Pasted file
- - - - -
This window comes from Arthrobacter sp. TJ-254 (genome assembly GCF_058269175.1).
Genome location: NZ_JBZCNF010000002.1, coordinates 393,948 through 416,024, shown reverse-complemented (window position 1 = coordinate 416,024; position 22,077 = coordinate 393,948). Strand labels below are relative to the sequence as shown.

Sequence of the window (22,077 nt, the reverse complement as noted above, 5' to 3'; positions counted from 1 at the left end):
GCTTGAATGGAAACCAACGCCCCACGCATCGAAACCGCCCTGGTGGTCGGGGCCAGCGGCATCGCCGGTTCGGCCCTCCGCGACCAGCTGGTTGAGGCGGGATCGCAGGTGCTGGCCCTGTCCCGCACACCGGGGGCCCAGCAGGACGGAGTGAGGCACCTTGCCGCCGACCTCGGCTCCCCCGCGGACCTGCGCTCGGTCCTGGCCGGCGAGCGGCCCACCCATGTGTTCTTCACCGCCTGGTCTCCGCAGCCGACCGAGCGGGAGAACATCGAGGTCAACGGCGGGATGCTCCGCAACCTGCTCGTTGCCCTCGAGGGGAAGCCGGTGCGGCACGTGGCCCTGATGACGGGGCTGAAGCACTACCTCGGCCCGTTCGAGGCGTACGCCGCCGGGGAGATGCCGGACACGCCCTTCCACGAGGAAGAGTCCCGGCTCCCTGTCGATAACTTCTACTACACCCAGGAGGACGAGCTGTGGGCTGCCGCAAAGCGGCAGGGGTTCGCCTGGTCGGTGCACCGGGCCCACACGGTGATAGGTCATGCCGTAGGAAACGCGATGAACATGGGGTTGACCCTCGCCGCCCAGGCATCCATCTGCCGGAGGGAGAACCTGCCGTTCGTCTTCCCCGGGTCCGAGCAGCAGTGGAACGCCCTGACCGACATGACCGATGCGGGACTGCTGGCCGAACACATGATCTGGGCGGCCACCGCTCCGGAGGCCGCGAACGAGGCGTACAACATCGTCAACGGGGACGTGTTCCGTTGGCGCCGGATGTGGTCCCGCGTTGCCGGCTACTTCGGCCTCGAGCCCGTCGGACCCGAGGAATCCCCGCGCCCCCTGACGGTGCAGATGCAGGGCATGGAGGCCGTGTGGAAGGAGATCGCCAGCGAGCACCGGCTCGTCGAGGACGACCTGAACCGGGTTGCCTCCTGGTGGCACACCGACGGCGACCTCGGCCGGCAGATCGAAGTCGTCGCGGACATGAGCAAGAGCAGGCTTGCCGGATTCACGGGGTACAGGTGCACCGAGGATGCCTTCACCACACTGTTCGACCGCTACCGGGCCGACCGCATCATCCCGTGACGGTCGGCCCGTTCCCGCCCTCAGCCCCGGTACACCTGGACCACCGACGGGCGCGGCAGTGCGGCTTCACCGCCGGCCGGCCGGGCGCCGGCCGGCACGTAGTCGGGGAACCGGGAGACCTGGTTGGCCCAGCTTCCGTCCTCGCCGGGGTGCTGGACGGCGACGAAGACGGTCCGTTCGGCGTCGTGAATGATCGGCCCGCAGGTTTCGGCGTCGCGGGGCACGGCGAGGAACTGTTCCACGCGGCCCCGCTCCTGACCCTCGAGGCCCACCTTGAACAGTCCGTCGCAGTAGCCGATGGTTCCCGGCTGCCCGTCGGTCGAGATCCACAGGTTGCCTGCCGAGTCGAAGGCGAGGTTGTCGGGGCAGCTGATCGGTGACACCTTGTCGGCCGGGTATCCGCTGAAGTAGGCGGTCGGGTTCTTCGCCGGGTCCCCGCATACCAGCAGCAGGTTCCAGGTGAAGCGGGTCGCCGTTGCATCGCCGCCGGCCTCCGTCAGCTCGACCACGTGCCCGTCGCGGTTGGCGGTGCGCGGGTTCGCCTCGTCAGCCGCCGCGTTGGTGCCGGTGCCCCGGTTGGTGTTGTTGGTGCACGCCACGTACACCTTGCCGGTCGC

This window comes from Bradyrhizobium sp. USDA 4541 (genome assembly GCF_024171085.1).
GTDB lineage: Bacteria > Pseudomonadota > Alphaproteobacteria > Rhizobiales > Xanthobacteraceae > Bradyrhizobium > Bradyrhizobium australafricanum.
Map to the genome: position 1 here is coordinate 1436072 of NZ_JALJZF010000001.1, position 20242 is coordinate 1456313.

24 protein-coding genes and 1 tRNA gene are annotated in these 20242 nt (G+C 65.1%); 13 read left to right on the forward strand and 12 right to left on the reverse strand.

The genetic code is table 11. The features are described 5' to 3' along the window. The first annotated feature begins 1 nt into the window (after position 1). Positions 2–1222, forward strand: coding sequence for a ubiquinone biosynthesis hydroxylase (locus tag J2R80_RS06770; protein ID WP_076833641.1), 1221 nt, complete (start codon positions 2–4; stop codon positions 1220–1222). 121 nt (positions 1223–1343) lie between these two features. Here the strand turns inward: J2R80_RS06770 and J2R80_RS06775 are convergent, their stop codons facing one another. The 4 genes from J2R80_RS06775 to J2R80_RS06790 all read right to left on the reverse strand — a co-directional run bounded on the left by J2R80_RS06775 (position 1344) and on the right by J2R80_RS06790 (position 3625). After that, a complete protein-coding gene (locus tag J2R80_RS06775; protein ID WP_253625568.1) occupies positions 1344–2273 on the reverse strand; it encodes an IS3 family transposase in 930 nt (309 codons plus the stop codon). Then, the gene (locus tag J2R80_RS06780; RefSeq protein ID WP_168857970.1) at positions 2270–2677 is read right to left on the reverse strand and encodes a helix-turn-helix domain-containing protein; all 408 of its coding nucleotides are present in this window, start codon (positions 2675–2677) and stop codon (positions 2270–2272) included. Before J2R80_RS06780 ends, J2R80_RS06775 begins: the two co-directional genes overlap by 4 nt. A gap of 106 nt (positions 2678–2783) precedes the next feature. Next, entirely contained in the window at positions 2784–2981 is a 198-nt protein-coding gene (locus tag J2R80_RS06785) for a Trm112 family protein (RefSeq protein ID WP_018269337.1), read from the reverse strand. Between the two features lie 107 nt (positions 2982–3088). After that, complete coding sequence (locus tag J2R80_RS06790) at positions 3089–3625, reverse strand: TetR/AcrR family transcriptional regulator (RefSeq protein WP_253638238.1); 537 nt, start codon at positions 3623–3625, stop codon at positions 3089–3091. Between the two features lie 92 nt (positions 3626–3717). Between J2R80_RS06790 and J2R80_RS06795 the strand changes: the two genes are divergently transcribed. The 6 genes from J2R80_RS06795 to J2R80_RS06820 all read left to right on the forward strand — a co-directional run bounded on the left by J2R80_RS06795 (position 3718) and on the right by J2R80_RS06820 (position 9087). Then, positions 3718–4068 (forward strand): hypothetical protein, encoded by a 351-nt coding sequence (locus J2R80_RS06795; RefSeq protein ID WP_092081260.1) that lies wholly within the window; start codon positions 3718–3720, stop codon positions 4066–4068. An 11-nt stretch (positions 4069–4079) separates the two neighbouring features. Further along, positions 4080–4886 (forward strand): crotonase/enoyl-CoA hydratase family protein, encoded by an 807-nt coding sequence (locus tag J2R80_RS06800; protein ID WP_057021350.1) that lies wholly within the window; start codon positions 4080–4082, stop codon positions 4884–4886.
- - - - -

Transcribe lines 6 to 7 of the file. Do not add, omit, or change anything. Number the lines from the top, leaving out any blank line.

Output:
GTDB lineage: Bacteria > Pseudomonadota > Alphaproteobacteria > Rhizobiales > Xanthobacteraceae > Bradyrhizobium > Bradyrhizobium australafricanum.
Map to the genome: position 1 here is coordinate 1436072 of NZ_JALJZF010000001.1, position 20242 is coordinate 1456313.